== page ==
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A Closer Look - The Absolute Truth

from the book The Absolute Truth
“Every photograph has a distinct unit. To connect photographs as some sort of narrative is simply conceit of both the photographer and the viewer. All I can say about these particular photographs, is that they are certainly previous and elsewhere.” – John Gossage

This quotation (which got me thinking a little too much) starts off John Gossage’s new Super Labo book The Absolute Truth. I have dragged my feet in writing about this book because of my own initial thoughts on the opening statement. How do you start off a series of images with such a definite declaration? Yes, Gossage is one of photography's most prolific artists, a leader in defining photographic approach. The attractiveness of his work is in many ways based on his inherent ability to follow his own instincts… and is a trait of unquestionable admiration. While many photographers will find a singular image to develop a body of work around (and sometimes a career) it is refreshing to continually see such a prolific photographer redefine their own boundaries.

But back to the question at hand: What’s up with that quotation? When speaking about his seminal book The Pond, Gossage directly described the series as a narrative. So why the change in heart? What has changed to redefine the images in The Pond or any of his other projects as consisting of single distinct units? I have thought long and hard, my head sore from the conversations with colleagues that have been provoked by these three sentences, and I am still left without an answer. Although the questions have challenged my notions of photography, they have also opened doors to my own process of viewing photographs. Within Gossage’s narrative lies the singular image on each page. Each of his photographs tell their own story to absorb and contemplate, and as the page is turned we are allowed to let the last photograph slip into memory and thus delve into the next. The following pages all add upon each other, but in a sense each photograph declares its own unique statement.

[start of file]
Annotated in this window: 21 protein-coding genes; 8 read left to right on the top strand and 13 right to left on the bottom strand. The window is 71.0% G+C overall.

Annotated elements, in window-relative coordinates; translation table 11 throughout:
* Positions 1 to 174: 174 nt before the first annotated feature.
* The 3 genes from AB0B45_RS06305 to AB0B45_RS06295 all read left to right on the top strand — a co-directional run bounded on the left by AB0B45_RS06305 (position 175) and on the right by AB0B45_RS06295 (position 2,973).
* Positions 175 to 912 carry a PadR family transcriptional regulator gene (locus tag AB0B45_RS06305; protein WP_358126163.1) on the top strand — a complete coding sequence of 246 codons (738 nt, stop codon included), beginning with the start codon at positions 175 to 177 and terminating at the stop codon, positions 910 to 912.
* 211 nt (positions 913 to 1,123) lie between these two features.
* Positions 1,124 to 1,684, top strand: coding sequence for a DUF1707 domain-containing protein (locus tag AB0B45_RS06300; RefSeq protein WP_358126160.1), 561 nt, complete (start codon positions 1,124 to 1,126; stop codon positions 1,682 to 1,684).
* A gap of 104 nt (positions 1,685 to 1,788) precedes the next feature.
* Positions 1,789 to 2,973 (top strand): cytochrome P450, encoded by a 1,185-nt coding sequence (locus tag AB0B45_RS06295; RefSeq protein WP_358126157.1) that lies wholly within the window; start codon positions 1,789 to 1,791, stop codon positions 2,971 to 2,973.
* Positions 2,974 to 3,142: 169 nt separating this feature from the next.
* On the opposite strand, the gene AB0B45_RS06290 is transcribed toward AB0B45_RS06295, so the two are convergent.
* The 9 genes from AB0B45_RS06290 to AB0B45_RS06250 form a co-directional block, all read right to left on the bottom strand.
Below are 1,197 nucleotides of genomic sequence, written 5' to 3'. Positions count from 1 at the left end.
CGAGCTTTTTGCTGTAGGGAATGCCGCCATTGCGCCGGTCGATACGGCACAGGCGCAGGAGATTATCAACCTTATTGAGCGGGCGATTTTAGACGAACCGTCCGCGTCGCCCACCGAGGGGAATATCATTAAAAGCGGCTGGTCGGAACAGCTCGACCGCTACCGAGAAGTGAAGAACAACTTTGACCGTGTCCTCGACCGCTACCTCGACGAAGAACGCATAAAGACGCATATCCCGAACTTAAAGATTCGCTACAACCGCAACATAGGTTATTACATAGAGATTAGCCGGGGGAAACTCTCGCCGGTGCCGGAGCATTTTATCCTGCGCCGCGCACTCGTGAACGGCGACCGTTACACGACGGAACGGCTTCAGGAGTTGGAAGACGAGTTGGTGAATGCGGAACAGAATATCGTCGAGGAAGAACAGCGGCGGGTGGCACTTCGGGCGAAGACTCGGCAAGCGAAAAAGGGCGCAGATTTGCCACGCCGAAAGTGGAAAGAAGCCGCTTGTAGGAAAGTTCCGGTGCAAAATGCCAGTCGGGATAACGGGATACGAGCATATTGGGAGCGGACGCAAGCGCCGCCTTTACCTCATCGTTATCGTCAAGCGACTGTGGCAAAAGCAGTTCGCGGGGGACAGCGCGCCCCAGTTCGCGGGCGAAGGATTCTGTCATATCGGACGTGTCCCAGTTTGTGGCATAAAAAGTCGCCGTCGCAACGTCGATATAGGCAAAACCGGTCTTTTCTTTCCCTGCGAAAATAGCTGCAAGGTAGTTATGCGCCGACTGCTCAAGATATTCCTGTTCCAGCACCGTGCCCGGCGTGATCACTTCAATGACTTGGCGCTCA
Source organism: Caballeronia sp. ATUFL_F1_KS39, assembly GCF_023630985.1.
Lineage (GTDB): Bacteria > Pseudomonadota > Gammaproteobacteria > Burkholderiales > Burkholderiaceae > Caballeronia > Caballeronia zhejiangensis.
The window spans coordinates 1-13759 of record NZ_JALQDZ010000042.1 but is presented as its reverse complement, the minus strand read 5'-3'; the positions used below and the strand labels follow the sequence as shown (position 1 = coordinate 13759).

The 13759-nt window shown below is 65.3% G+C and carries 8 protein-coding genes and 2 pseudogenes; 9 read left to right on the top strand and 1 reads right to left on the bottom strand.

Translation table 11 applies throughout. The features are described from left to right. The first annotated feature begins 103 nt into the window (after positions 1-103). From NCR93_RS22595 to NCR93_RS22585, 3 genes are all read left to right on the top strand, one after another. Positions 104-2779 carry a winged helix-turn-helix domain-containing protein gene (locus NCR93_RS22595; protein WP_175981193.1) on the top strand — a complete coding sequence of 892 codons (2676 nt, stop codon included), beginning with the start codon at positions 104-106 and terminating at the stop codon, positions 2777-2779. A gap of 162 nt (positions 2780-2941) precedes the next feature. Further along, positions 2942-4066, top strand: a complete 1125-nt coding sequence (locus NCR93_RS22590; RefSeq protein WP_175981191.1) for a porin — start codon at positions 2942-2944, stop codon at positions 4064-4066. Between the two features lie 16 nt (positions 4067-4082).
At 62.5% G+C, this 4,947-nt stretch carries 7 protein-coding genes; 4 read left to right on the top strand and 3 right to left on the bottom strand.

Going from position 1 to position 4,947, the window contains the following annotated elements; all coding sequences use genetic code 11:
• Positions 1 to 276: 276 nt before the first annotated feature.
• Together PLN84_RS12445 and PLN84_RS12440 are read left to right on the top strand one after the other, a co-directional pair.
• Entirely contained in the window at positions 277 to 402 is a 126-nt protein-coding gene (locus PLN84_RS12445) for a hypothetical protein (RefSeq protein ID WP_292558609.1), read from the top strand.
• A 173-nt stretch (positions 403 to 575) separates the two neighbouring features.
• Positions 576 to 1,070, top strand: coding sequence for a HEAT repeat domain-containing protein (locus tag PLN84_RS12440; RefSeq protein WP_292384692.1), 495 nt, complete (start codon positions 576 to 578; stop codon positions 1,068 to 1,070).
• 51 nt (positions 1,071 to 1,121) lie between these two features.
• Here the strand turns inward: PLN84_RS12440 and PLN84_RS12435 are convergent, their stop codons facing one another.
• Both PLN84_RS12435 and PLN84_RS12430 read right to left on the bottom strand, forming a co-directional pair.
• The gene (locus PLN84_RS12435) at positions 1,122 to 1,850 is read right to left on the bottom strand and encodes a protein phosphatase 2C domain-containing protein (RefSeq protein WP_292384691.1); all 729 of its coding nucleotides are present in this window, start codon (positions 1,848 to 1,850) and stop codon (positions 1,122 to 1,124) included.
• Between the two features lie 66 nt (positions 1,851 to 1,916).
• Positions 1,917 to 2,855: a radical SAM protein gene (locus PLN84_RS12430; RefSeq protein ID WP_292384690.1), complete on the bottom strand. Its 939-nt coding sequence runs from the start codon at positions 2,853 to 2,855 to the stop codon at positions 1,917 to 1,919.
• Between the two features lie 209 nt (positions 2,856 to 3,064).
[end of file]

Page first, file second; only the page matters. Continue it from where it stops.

from the book The Absolute Truth
from the book The Absolute Truth

The Absolute Truth portrays this notion. To me, there is an obvious connection of approach in Gossage’s work, but in this book it’s hard to see a definite narrative. There is no beginning or end, just a collection of beautifully printed photographs. As always, the artist’s humor is present, as well as his keen view of the everyday world. A single squiggly line connects each image to the next, reminding me I will never come up with my own conclusive thoughts to the photographer’s previous statement. And a decisive conclusion isn’t necessary, not when trying to figure out Gossage. I am grateful for the questions raised, and I suspect each viewer of this work will have their own notions of the photograph to rethink. -- Antone Dolezal 

Purchase a copy of this book here.